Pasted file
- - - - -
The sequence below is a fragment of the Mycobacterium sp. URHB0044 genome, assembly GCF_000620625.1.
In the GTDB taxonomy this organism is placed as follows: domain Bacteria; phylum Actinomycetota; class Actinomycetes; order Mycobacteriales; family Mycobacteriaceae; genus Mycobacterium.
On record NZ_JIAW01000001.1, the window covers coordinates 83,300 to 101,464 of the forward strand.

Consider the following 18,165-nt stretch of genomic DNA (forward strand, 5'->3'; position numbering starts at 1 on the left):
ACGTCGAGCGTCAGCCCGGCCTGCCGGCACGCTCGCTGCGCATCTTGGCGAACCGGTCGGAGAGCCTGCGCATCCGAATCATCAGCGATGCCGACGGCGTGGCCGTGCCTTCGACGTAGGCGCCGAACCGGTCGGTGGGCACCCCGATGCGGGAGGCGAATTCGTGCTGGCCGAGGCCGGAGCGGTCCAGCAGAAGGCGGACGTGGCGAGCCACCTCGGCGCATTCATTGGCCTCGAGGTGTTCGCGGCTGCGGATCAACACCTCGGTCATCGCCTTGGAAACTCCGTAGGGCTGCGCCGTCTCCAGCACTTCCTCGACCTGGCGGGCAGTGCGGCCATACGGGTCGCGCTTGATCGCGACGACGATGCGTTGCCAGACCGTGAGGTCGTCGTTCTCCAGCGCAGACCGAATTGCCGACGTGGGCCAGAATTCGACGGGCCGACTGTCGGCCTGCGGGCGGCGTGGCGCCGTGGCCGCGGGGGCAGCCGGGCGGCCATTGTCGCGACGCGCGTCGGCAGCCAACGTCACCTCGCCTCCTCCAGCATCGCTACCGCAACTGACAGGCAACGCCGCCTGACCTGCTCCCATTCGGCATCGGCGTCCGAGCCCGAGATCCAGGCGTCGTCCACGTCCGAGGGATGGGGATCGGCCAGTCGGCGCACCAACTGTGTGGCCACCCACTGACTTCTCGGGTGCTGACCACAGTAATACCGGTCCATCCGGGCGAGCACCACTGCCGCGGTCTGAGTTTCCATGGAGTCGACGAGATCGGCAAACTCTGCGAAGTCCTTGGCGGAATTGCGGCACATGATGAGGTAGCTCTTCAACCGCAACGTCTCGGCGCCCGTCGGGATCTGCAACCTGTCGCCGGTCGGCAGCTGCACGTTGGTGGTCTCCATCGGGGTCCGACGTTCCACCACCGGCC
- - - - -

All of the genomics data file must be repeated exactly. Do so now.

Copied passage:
The sequence below is a fragment of the Mycobacterium sp. URHB0044 genome, assembly GCF_000620625.1.
In the GTDB taxonomy this organism is placed as follows: domain Bacteria; phylum Actinomycetota; class Actinomycetes; order Mycobacteriales; family Mycobacteriaceae; genus Mycobacterium.
On record NZ_JIAW01000001.1, the window covers coordinates 83,300 to 101,464 of the forward strand.

Consider the following 18,165-nt stretch of genomic DNA (forward strand, 5'->3'; position numbering starts at 1 on the left):
ACGTCGAGCGTCAGCCCGGCCTGCCGGCACGCTCGCTGCGCATCTTGGCGAACCGGTCGGAGAGCCTGCGCATCCGAATCATCAGCGATGCCGACGGCGTGGCCGTGCCTTCGACGTAGGCGCCGAACCGGTCGGTGGGCACCCCGATGCGGGAGGCGAATTCGTGCTGGCCGAGGCCGGAGCGGTCCAGCAGAAGGCGGACGTGGCGAGCCACCTCGGCGCATTCATTGGCCTCGAGGTGTTCGCGGCTGCGGATCAACACCTCGGTCATCGCCTTGGAAACTCCGTAGGGCTGCGCCGTCTCCAGCACTTCCTCGACCTGGCGGGCAGTGCGGCCATACGGGTCGCGCTTGATCGCGACGACGATGCGTTGCCAGACCGTGAGGTCGTCGTTCTCCAGCGCAGACCGAATTGCCGACGTGGGCCAGAATTCGACGGGCCGACTGTCGGCCTGCGGGCGGCGTGGCGCCGTGGCCGCGGGGGCAGCCGGGCGGCCATTGTCGCGACGCGCGTCGGCAGCCAACGTCACCTCGCCTCCTCCAGCATCGCTACCGCAACTGACAGGCAACGCCGCCTGACCTGCTCCCATTCGGCATCGGCGTCCGAGCCCGAGATCCAGGCGTCGTCCACGTCCGAGGGATGGGGATCGGCCAGTCGGCGCACCAACTGTGTGGCCACCCACTGACTTCTCGGGTGCTGACCACAGTAATACCGGTCCATCCGGGCGAGCACCACTGCCGCGGTCTGAGTTTCCATGGAGTCGACGAGATCGGCAAACTCTGCGAAGTCCTTGGCGGAATTGCGGCACATGATGAGGTAGCTCTTCAACCGCAACGTCTCGGCGCCCGTCGGGATCTGCAACCTGTCGCCGGTCGGCAGCTGCACGTTGGTGGTCTCCATCGGGGTCCGACGTTCCACCACCGGCC